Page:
Pluto is so far away from Earth that it is a mere pinprick of light in our powerful telescopes. Locked in a gravitational dance with its largest moon Charon, this frozen outpost is simply the first discovered body in an unseen swarm of icy worlds. Learn what it would take for humans to journey to the uncharted limits of our solar neighborhood and what NASA scientists think we'll find when we get there.
It’s the ultimate in adventure travel, but it’s not for the faint of heart. Today’s super space traveler must endure drastic climates that shift from 840 degrees in the sun to minus 275 degrees in the shade, crushing gravity, acid smog, and blistering radiation. But the sights — from Jupiter’s churning red eye to Saturn’s glittering rings — are out of this world. Blast-off with A Traveler’s Guide To The Planets, National Geographic Channel’s ultimate travel guide to the Solar System. Learn what to pack, which planet has the best sights, and where to park the rover. In each one hour episode, see stunning images of each planet including highly detailed images captured by today’s ultra high-tech telescopes. Advanced animation takes you up close and personal with these distant worlds, as we plunge through space to get a better look at the neighbors. Then, travel with NASA experts to extreme environments on our own planet like Chile’s Atacama Desert or Hawaii’s volcanoes that are providing scientists with valuable insights into what a trip to one of our planetary neighbors might be like. And see the next generation of space probes as they are prepared for upcoming missions that may bring the dream of interplanetary travel even closer than ever.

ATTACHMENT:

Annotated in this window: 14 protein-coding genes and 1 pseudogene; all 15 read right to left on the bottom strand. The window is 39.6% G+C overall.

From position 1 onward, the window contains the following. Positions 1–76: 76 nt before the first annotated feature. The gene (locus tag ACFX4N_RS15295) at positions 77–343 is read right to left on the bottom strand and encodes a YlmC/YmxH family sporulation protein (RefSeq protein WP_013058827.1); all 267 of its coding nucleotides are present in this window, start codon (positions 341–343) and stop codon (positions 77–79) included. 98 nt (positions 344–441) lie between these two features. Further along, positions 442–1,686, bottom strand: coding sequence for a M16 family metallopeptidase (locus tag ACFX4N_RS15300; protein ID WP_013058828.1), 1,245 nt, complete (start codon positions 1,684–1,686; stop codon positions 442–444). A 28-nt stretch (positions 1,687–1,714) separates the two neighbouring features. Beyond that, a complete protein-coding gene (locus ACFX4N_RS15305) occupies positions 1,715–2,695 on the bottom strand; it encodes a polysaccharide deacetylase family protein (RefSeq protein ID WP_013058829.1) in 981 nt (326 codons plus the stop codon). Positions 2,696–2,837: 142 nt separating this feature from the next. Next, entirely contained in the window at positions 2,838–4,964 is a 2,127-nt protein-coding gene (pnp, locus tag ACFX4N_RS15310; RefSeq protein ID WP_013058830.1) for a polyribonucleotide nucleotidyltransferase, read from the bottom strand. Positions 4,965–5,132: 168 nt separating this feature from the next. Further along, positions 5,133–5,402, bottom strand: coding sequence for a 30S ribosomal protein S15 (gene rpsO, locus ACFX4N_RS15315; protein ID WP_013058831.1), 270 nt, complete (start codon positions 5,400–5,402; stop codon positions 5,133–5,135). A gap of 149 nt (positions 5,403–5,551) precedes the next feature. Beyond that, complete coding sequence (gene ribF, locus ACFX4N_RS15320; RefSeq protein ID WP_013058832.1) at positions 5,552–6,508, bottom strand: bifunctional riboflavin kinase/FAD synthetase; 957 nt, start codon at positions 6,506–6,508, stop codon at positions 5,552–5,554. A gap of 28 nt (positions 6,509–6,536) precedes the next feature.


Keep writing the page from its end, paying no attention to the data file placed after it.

Would I like to go to Mars Oh in a heart beat. Absolutely. If there was any way for me to go to Mars I wouldn’t be screwing around with robots, I would want to go myself … The visual experience that you get from looking at the rovers’ pictures is intentionally like what you would get if you were looking out the visor of your helmet and a space suit on Mars.”
— Planetary scientist Steve Squyres, NASA’s Mars Exploration Rover Mission
Read more: http://channel.nationalgeographic.com/series/travelers-guide...